The other day I was playing soccer in our backyard with a group of boys. We were having a send-off party for a good friend, Father Timothy Walsh, who is heading on to a new assignment. I worked closely with him over the last year, and he has been a godsend of a mentor in more ways than one for this baby priest.
There were over a hundred people there in our backyard – quite the crowd!
Moments earlier, I had pulled out the soccer ball, and little by little it drew the boys in like a magnet. Before long we must have had a 10 on 10 game. Lots of fun, needless to say. After tiring myself out, I had taken the place of the goalie, and was watching the game. The boys ranged from 3-year-olds all the way through a few high school freshmen. Most of the little ones hadn’t really passed the “mob-ball” stage yet. They spent the game stealing the ball from their teammates and trying desperately to score. It was a lot of fun watching them, really.
Earlier, I had been thinking about one of the hard parts of being a priest. You take a vow of celibacy, and so you don’t get married. No wife. No kids. It was something I had to think long and hard about before I took that vow. Because, personally, I’d love to be married. I’d love to have a family. I know it wouldn’t be all fun and games – one sitting in the confessional makes that clear very quickly – but I do know that it would be very fulfilling, that it would fill a hole in my heart.
But I took the vow. And I became a priest. And I didn’t do that out of masochism, or a spirit of penance, or hoping that the rules would change. I did it because I believe God called me to be a priest. I did it because I believe that there is more to fatherhood than physical fatherhood alone. But there’s always been plenty of mystery to all this.
As I stood there in the goal, watching the boys play, God gave me a little more clarity. Simply put, I realized that these were my children. My family. My spiritual family. My spiritual children. And these were only a part. There are more than just the hundred that were there. Many of them go to the school where I’m chaplain and they call me father. Others I meet in my travels. Others I serve on retreats and summer camps.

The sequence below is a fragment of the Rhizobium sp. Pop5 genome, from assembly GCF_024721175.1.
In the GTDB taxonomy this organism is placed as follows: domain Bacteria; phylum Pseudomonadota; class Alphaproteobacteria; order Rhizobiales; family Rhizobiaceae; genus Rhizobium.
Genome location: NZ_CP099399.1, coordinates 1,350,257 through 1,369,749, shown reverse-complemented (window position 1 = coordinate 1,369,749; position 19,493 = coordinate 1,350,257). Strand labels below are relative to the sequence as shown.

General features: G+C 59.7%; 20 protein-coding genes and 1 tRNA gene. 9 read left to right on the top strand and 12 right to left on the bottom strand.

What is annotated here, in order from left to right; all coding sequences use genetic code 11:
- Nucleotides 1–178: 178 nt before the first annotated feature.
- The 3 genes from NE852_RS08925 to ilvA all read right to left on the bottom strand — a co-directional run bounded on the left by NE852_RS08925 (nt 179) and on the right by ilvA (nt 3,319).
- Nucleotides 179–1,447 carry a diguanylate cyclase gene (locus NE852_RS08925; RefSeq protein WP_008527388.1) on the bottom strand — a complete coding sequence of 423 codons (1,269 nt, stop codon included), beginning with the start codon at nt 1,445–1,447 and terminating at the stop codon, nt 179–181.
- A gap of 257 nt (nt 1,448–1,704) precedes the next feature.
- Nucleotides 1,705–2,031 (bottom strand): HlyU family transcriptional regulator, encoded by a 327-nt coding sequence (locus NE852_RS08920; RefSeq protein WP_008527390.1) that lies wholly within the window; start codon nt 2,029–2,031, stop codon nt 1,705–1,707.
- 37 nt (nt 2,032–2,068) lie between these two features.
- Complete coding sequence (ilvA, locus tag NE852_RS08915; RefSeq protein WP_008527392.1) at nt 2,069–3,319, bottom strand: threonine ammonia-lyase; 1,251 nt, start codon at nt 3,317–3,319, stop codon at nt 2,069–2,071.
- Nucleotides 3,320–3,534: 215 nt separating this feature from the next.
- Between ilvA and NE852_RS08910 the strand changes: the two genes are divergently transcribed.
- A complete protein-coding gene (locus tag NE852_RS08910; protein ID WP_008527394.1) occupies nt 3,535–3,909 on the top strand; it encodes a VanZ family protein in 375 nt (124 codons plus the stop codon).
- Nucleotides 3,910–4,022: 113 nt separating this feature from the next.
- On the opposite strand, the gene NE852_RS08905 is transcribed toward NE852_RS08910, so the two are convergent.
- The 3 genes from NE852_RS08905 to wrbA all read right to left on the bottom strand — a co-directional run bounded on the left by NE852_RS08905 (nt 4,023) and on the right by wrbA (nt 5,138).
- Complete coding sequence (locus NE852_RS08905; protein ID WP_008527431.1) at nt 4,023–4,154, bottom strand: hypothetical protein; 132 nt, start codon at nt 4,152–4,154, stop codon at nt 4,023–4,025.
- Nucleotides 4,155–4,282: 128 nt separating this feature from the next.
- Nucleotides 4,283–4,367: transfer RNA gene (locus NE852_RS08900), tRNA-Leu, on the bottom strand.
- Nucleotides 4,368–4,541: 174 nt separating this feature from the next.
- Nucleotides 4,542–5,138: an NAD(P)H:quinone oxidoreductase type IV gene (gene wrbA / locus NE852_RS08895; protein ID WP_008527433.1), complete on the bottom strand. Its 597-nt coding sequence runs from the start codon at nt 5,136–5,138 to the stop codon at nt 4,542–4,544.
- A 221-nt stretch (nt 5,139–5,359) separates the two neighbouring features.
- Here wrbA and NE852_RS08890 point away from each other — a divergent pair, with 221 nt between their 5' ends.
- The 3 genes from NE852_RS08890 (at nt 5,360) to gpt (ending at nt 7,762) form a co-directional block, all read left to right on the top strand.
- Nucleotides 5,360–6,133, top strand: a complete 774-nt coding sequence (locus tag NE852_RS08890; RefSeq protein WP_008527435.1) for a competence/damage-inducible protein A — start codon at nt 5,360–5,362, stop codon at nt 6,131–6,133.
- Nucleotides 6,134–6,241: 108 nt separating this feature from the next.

If I were to have my own family – a physical one – I’d have as many children as God would give us (I always wanted to have lots!). Nine, maybe, like my mom and dad had, if I was lucky, But not a hundred! And the kids I was playing soccer with are wonderful kids, from wonderful, faith-filled families. I would do my best at parenting, but I doubt if any of my kids would turn out as good as these.
Get it? If I were physical father to some, then I couldn’t be spiritual father to all. After taking a vow of celibacy, God has given me more children, and better children, than I could ever have otherwise. It seems so contradictory, and you certainly don’t see it that way when you’re contemplating never walking down the aisle with Mrs. Right at your side.
Sure, my desire was, and is, to be married. But there is a greater reality. That hole in my heart is still there, but, to my surprise, there is One who fills it in a marvelous way.
It all doesn’t make sense at first glance, or even at the ten-thousandth glance… but for God it makes sense. And sooner or later, often little by little, God lets us see things His way. He gives us glimmers and moments of clarity that help us keep going.
Please pray for all priests, that we may be faithful to our vows, and that we make seek our wholeness from the only One who can truly give it – God Himself. His is the everlasting Romance.